Republican U.S. Rep. French Hill raised $110,247 during the first two weeks of October, compared with the $394,935 collected by his opponent in the 2nd Congressional District, state Sen. Joyce Elliott, D-Little Rock.
Overall, the Little Rock incumbent has raised slightly more money during the election cycle ($3.11 million) than his challenger ($2.95 million), according to reports filed Thursday with the Federal Election Commission.
Less than three weeks before Election Day, the Hill campaign had just over $1 million in cash on hand, while Elliott's campaign coffers contained $261,816, the FEC filings showed.
"Our campaign is in a strong position to close out this election," Hill campaign chairwoman Judith Goodson said in a statement Thursday evening.
"French Hill has kept his promises to the people of Arkansas's Second District by cutting taxes for Arkansas families and small businesses; fighting for affordable healthcare, more choices, and lower prescription drug costs; and stronger Medicare and Social Security," it said.
Elliott spokesman Neil Goodman wrote that the candidate enjoys "overwhelming grassroots support due to her people-first agenda."
After accounting for $6,549 that was refunded to donors, Elliott had net contributions of $388,386.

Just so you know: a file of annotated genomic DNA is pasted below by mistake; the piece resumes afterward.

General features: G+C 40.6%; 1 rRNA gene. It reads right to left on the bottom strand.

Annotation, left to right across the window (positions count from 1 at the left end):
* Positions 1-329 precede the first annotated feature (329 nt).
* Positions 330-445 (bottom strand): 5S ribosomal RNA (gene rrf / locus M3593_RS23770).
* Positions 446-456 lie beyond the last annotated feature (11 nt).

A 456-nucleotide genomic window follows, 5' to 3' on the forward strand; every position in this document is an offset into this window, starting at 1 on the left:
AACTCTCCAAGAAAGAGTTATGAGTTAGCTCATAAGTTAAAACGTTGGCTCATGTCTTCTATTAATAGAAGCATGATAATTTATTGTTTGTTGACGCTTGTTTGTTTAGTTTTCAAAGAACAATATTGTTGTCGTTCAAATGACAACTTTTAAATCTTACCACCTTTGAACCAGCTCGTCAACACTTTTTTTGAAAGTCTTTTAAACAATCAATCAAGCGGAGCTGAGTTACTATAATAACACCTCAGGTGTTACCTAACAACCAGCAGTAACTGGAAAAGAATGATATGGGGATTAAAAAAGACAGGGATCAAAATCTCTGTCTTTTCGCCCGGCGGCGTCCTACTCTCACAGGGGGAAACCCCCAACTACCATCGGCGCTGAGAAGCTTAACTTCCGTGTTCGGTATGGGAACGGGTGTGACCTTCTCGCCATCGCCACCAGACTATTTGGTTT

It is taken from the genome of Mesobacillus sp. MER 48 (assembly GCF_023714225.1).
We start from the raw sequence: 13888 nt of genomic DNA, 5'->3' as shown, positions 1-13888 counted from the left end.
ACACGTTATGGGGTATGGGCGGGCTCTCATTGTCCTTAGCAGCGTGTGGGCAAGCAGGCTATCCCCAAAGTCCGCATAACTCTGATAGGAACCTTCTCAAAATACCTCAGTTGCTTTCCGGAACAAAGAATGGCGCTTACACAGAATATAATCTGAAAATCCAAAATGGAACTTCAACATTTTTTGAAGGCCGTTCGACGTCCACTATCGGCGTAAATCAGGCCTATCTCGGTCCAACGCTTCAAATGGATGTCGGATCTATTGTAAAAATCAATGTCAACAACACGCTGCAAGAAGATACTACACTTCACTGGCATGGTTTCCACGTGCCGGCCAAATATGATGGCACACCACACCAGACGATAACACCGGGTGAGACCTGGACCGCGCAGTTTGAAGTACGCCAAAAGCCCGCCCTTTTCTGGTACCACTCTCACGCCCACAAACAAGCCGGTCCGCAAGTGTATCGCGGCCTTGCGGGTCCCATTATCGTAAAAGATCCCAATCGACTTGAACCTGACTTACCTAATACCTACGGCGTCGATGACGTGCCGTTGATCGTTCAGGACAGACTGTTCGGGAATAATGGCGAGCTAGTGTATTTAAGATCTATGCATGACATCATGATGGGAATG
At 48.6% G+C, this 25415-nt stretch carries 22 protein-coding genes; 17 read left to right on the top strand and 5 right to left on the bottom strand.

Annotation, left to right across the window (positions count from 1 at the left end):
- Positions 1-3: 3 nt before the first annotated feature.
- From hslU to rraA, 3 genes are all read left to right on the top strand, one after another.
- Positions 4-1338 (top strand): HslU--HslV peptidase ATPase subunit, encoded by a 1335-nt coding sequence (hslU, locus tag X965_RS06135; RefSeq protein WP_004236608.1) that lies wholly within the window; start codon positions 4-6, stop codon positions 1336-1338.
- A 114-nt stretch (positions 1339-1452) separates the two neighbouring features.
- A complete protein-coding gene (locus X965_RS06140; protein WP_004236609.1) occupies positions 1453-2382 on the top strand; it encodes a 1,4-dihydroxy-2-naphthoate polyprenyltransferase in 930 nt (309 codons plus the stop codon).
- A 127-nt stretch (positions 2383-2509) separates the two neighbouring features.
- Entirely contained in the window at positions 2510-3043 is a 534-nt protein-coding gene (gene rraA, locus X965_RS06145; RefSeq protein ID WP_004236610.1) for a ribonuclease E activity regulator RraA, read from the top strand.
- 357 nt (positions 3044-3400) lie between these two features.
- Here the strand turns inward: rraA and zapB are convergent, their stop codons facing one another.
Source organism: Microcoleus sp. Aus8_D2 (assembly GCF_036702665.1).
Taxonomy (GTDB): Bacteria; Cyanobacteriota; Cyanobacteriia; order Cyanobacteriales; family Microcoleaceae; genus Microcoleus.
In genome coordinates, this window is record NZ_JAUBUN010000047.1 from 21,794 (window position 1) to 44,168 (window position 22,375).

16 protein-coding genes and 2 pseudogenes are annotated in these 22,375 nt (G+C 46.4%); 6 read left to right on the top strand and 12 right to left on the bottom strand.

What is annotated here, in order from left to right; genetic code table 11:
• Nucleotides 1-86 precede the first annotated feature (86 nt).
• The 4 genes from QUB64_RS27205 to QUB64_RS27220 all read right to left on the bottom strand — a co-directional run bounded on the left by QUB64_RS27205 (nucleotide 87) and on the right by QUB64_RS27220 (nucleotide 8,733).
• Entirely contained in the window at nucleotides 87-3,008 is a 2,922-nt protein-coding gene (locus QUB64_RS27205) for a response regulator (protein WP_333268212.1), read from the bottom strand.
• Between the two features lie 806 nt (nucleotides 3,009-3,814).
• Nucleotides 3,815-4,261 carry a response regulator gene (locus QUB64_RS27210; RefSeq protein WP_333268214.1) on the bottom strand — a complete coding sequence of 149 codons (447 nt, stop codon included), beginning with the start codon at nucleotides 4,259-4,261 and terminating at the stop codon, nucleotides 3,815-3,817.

Thursday was the deadline for filing the pre-general-election report. The next full report won't be due until Dec. 3. However, candidates are required to file 48-hour notices with the FEC whenever they receive contributions of $1,000 or more.
In the U.S. Senate race, Republican incumbent Tom Cotton of Little Rock reported $298,451 in contributions during the first two weeks of the month. He listed total receipts for the cycle of more than $12.8 million and had more than $6.5 million in cash on hand.
Ricky Dale Harrington, the Pine Bluff Libertarian nominee, reported contributions of $33,294 from Oct. 1-14. He listed total receipts of $68,191 for the cycle and cash on hand of $46,013.
Josh Mahony, the Fayetteville Democrat who dropped out of the race nearly a year ago, wasn't required to file this week. He had previously reported receipts and disbursements totaling $372,735.
Dan Whitfield, a Bella Vista independent who failed to qualify for the ballot, had previously reported $68,505 in net contributions and $43,941 in net expenditures through Sept. 30. His cash on hand, at month's end, was $24,157.
In the 3rd Congressional District, Republican U.S. Rep. Steve Womack of Rogers raised $36,498 between Oct. 1-14 and finished the period with more than $1.4 million.
His Democratic challenger, Celeste Williams of Bella Vista, listed contributions of $13,383 and cash on hand of $65,636.
A third candidate, Libertarian Michael Kalagias of Rogers, wasn't required to file because he hadn't raised or spent at least $5,000, the threshold that triggers reporting requirements.
In the 4th Congressional District, Republican U.S. Rep. Bruce Westerman of Hot Springs listed net contributions of $45,871 from Oct. 1-14 and finished the period with just over $1.1 million in cash on hand.
His Democratic opponent, William Hanson of Hot Springs, listed contributions of $948 and cash on hand of $4,936. Hanson, by mid-month, had lent his campaign $69,200.
Libertarian Frank Gilbert of White Hall said he hadn't raised enough money to make filing mandatory.
Republican U.S. Rep. Rick Crawford of Jonesboro is running unopposed in the state's 1st Congressional District. He listed contributions of $12,930 during the reporting period and cash on hand of $251,706.